But if you do decide to throw back a few flutes of champagne, now you'll be able to make a toast that honors the true history of champagne to impress your party guests. Cheers!

The Art of the Table and Its Secrets


It is not every day that we get to sit around a multiple-course meal and have to wonder about the way to use cutlery. For a dinner with friends or with the family, the important thing is to be together and share a good meal. Generally, little importance is given to the table code of conduct called the ‘’etiquette’’. Of course, when we were younger, our parents were always telling us how to behave ourselves: “we do not put elbows on the table, do not speak with your mouth full” and many other directives of this sort.

The holiday season is already knocking at our doors and it is, of course, a time when activities, dinners and social events are multiplying. You will soon have several occasions where you will sometimes be the guest, but also sometimes the host of the evening. In any case, it is important to master the art of the table and know a few rules for a successful social reception, without any faux pas.


How to set a table?

A well-set table is just as pretty as practical. The art of the table has its secrets and it is, of course, easy to get lost or see it as a difficult art to master. There is in fact a very easy logic to apply to achieve the right order of presentation and to know which and when to use the glasses and cutlery.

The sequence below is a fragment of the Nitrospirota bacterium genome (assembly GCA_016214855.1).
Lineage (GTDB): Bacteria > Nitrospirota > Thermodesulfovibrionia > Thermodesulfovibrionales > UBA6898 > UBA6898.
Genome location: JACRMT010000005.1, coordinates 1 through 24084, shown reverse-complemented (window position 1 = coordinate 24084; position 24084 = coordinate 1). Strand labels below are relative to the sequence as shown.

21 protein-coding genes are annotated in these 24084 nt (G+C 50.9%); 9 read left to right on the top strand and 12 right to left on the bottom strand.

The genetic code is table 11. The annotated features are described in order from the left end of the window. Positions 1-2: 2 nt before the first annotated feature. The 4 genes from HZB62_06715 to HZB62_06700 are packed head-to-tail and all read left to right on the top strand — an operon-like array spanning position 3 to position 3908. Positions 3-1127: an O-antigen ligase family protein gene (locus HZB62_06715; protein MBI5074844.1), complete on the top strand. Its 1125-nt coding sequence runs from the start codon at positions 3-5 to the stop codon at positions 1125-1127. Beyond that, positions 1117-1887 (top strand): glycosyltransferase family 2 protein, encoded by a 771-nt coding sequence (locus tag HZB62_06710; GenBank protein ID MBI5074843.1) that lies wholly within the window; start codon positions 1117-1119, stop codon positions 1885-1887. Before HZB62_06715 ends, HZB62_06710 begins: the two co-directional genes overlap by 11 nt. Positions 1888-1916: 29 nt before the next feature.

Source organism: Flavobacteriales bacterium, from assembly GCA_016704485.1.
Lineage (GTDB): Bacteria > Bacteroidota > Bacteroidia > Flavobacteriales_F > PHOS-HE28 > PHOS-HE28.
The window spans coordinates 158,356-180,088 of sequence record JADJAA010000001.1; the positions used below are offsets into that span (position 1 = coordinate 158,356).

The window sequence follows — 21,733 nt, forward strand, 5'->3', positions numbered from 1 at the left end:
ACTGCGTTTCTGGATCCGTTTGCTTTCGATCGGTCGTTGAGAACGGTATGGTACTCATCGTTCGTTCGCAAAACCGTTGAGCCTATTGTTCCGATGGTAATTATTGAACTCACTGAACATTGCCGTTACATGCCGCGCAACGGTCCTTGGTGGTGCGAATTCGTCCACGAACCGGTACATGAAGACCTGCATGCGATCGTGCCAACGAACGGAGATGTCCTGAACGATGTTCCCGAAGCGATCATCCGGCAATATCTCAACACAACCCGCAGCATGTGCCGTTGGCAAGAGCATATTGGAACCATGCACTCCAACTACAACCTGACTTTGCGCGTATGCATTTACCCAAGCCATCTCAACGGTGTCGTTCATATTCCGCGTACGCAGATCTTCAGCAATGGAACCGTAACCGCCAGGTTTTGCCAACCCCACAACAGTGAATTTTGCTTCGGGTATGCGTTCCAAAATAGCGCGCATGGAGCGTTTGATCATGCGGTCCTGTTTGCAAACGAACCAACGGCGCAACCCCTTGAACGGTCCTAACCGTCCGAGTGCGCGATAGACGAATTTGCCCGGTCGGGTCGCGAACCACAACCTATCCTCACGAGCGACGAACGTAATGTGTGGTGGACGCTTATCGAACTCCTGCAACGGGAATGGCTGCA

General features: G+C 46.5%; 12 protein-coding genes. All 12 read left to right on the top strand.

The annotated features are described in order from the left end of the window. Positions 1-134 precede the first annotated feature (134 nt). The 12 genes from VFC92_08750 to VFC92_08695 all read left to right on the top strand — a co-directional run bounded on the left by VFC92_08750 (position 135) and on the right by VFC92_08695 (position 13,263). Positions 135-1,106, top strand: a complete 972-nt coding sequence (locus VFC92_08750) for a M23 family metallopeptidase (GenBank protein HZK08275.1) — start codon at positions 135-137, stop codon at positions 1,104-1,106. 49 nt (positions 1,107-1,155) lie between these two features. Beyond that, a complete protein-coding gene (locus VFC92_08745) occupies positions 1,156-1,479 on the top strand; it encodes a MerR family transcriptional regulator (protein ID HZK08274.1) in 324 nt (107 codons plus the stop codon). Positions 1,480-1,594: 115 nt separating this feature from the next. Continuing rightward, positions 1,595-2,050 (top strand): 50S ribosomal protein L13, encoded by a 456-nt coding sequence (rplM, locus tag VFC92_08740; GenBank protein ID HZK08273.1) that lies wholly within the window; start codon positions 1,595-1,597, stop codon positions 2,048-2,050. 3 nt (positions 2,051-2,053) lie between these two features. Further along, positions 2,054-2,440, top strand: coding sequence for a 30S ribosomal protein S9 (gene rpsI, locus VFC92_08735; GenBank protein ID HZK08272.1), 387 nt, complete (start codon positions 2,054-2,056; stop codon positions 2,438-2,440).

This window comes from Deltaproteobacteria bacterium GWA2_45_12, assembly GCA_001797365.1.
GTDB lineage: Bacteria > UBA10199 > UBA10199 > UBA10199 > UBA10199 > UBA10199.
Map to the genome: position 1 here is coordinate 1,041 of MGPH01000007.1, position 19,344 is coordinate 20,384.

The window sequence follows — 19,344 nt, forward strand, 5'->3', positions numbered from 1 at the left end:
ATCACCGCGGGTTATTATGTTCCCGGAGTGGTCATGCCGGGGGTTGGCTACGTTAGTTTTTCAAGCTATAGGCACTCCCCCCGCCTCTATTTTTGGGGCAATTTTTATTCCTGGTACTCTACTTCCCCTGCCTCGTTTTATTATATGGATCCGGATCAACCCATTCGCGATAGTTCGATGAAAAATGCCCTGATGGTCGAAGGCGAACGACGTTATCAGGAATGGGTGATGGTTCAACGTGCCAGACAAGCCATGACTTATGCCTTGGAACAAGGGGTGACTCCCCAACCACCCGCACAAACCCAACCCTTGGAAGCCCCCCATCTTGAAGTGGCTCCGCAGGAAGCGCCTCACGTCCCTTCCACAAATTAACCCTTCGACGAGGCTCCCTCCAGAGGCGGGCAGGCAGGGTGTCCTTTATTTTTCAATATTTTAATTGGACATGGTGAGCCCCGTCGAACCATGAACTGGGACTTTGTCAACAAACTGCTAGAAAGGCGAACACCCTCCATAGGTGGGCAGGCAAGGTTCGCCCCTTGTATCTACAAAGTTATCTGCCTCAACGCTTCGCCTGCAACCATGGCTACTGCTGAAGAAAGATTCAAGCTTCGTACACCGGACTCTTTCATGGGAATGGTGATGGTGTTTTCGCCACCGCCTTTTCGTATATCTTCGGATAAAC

The tableware

  • Always have a presentation plate, which you will then remove for dessert time.

  • On this presentation plate, overlay the one for the main dish, the one for the starter and the one for the dessert.

  • Never stack more than 3 plates (starter, main course and dessert).

  • Arrange the plates 2 cm from the edge of the table and keep a space of at least 30 to 40 cm between each plate.

The cutlery

  • For cutlery, the knife goes to the right, the forks go to the left. The tablespoon is placed next to the knife, outwards.

  • The cutlery is placed according to the order in which it will be used, from the outside to the inside (the farthest from the plate will therefore be the first to use) and the cutting edge of the knife must be directed to the plate.

  • Dessert spoons and forks can also be put on the table. They are then placed in front and against the plate, next to the glasses.

The glasses

  • The glasses are placed on the right, in decreasing order of size, in the following order from the left: water, red wine, white wine.

  • If space is limited, ask your guests if they prefer red or white wine to avoid placing two wine glasses on the table.

  • If you have to serve a different wine, liquor or champagne for dessert, bring only the glasses when serving the dessert.


  • The napkin is placed on the plate for lunch and on the side, to the left, for dinner.

  • If you are serving an elegant dinner, opt for cloth napkins instead of paper towels.

Bread and butter

  • Place the bread in a small plate or basket on the top left of the main plate.

  • Choose round or square rolls, or a finely sliced baguette. Never put the bread on the table without cutting it.

  • A towel can also be placed on the bread basket, if necessary.

  • For the butter dish, it is placed on the left above the main plate with a small individual plate and a knife.

  • If your dining table is small, place the bread basket nearby on a sideboard or buffet.